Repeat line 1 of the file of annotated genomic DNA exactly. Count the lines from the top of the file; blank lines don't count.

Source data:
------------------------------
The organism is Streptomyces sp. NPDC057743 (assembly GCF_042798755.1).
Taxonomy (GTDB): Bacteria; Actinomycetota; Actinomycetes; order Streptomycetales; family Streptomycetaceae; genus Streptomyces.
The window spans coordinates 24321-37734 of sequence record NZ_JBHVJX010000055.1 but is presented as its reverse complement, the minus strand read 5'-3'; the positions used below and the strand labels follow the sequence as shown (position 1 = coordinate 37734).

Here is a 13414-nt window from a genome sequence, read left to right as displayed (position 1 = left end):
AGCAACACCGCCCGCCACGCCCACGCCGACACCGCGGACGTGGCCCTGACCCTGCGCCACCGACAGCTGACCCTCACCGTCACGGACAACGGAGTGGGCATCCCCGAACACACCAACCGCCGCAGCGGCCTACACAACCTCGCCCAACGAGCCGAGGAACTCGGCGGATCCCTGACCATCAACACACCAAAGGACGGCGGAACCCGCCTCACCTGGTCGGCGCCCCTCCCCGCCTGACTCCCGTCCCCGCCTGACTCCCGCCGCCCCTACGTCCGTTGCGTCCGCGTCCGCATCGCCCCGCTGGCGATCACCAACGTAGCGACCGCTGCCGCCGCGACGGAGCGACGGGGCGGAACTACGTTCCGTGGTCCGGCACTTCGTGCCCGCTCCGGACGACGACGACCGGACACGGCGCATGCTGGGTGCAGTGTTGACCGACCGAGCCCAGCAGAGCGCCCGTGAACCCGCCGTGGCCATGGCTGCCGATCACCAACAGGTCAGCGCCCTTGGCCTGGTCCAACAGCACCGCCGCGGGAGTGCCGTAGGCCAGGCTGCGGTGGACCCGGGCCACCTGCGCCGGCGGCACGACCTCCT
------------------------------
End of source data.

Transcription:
The organism is Streptomyces sp. NPDC057743 (assembly GCF_042798755.1).